The indie noiseniks leading a charge.
Words: Finlay Holden.
Photos: Patrick Gunning.
As a band very much in their hypey, tastemaker era, a bunch of labels have been attached to STONE in an attempt to make sense of their attitudes. Some have stuck more than others, with “post-apocalyptic scally rockers” being an adopted favourite, but their self-declared tagline seems extremely fitting the more you learn – that being “the underground voice for the lost youth”.
The statement originated in their own unstable backgrounds as Fin and Elliot have both been through their share of struggle and mental health issues, but are now making a concentrated effort to support those facing the same problems. The former was a social carer before the band got signed earlier this summer, running his own mental well-being charity on the side, while the lead guitarist worked in youth clubs to support those with turbulent upbringings.
“We always been the kind of people to give back,” Fin states matter-of-factly. “That’s us as people – we do care. It’s not something we claim just to sound cool, although obviously it actually is quite a cool statement, but we as a band genuinely do care about the youth and our generation.”
It’s a fairly blatant observation to note that times are tough, and no one will be feeling that harder than the new generation of youngsters, struggling to find their own character online, a process Elliot says “can be such an overwhelming environment. We try to reflect that in our music, to give something for people to identify with in such a messy time to grow up.”
The ever-changing tool belt that allows us access to increasing quantity and diversity of content is a double-edged sword. “Everyone’s just shouting into a void,” Elliot resigns, “which can be a great way to find meaning and connection alongside others, but –” Fin interrupts, “it’s not a void. Everyone’s just shouting into a fucking echo chamber.”
Thoughts magnify and explode beyond control, and STONE have directed this loss of control into their own music. Their summer banger ‘WASTE’ might boast a thrashing instrumental and furious vocal delivery, but the frontman’s words nail a confusion and anger that only come from internal strife.
“The guy is sat in a pub telling the bartender, ‘I think I need some help, I’m going under, I’m losing my mind, it’s a matter of taste, just so you know, I’m waste’. I think that’s pretty dark,” Fin details. “I wrote that when I felt like I was in a videogame, like life wasn’t real. Some of it has to be left to perception, though; I don’t want to go too deep into my life experience. I’ve had some hard times, but music is my outlet; hopefully, we can give that to others.”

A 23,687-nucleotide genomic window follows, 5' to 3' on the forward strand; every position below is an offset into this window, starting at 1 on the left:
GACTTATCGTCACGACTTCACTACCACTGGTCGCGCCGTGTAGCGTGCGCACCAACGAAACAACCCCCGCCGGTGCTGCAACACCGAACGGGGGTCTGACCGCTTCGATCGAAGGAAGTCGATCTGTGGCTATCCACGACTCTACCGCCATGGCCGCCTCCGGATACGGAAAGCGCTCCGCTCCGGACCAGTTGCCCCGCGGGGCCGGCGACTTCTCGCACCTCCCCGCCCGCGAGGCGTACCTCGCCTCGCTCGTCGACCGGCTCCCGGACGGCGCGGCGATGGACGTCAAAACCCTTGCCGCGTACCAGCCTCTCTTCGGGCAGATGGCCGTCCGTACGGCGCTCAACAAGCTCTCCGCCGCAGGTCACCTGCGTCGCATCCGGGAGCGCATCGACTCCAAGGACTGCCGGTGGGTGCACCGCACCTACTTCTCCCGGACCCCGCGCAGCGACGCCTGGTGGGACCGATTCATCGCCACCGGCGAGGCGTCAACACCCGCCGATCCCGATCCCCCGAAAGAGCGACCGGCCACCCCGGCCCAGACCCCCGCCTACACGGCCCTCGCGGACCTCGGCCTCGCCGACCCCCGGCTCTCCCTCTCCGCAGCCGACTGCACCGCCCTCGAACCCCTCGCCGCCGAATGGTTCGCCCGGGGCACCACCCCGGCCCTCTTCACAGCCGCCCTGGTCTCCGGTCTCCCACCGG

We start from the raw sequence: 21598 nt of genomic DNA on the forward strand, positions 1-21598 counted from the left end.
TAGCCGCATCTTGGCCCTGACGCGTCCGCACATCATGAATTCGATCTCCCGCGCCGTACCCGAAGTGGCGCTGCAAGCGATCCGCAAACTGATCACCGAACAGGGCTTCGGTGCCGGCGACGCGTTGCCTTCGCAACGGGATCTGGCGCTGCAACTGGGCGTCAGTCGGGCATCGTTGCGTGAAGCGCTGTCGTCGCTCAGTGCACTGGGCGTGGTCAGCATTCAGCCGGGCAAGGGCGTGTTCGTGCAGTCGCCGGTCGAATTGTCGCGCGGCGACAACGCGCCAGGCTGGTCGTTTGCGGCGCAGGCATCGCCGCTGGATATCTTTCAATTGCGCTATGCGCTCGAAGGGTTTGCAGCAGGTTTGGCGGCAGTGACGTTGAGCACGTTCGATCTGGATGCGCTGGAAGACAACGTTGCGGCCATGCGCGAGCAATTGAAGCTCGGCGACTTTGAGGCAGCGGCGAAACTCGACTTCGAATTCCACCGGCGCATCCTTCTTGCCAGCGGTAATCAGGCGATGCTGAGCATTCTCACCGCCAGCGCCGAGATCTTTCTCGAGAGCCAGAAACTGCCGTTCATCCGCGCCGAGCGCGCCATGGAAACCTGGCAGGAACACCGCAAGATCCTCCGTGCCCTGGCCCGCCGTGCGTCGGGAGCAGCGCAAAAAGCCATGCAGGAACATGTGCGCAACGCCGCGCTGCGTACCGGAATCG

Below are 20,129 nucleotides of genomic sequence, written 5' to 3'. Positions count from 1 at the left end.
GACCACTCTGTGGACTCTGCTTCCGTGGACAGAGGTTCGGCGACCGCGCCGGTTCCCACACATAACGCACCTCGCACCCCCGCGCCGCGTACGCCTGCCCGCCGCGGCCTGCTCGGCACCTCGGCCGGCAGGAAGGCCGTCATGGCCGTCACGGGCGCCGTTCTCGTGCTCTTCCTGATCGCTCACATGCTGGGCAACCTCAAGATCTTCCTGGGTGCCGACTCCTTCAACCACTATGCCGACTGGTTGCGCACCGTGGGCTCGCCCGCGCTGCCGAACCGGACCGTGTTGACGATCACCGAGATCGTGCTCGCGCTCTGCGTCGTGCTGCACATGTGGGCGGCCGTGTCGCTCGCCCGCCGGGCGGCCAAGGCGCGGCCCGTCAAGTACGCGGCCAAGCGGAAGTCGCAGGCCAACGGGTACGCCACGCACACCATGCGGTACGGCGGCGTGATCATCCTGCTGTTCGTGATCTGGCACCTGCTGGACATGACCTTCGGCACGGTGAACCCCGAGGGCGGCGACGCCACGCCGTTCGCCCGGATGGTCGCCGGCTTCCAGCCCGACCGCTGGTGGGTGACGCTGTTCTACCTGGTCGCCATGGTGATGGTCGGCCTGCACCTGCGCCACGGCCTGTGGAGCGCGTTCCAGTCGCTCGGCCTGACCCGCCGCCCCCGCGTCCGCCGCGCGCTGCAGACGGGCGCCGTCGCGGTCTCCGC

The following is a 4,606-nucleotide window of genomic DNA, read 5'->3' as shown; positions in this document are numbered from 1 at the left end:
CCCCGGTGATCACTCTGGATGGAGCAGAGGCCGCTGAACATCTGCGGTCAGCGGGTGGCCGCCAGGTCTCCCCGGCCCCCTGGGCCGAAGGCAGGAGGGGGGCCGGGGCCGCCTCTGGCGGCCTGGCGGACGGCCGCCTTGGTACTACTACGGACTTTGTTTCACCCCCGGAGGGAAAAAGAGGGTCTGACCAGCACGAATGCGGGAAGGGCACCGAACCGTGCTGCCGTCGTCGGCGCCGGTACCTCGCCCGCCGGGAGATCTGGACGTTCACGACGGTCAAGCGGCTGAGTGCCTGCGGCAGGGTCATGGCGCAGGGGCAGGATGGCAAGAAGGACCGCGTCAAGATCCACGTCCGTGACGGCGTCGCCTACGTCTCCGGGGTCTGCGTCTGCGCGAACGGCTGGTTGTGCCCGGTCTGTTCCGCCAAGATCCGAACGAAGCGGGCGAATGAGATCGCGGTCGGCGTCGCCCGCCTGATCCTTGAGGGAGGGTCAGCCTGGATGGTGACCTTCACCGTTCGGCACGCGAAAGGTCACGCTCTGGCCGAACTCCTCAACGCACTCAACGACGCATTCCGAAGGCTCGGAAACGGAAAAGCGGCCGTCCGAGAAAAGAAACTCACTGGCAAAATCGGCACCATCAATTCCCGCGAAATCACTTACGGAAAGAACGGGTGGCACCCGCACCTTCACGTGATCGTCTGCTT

Although they aspire to uplift, STONE admit some frustration at the way in which other musicians might attempt to do the same. “There’s a really fine line between delivering a message that echoes genuine sentiment which people can relate to, and then marketing, exploiting or fetishising that – making it a token effort,” Elliot explains. “Unfortunately, that is definitely something that happens a lot.”
“When people are young and impressionable, you never want to promote sadness,” Fin adds. “I feel like these days, people can be like: ‘If you love depression, you’ll love this!’ You shouldn’t talk like that to younger people. We’re music for all people. People who are trying to find themselves – you’re safe at our gigs, and you’re safe with us. Mental health’s a serious thing; we’ve been through and felt it. It’s not something we want anyone to experience, and definitely not something we want to use to market our music.”
“We always been the kind of people to give back” – FinFin Power
“We’re music for all people. People who are trying to find themselves – you’re safe at our gigs, and you’re safe with us”
Addressing these issues can be a gruelling process, and tackling the negatives in everyday life inevitably becomes exhausting, but STONE never lose sight of life’s silver linings as exemplified on ‘Money (Hope Ain’t Gone)’, the lead single from their diverse debut EP, ‘Punkadonk’. “A change, we want it / I feel it, it’s coming,” Fin promises on the track, reminding us that even the darkest gloom is only temporary.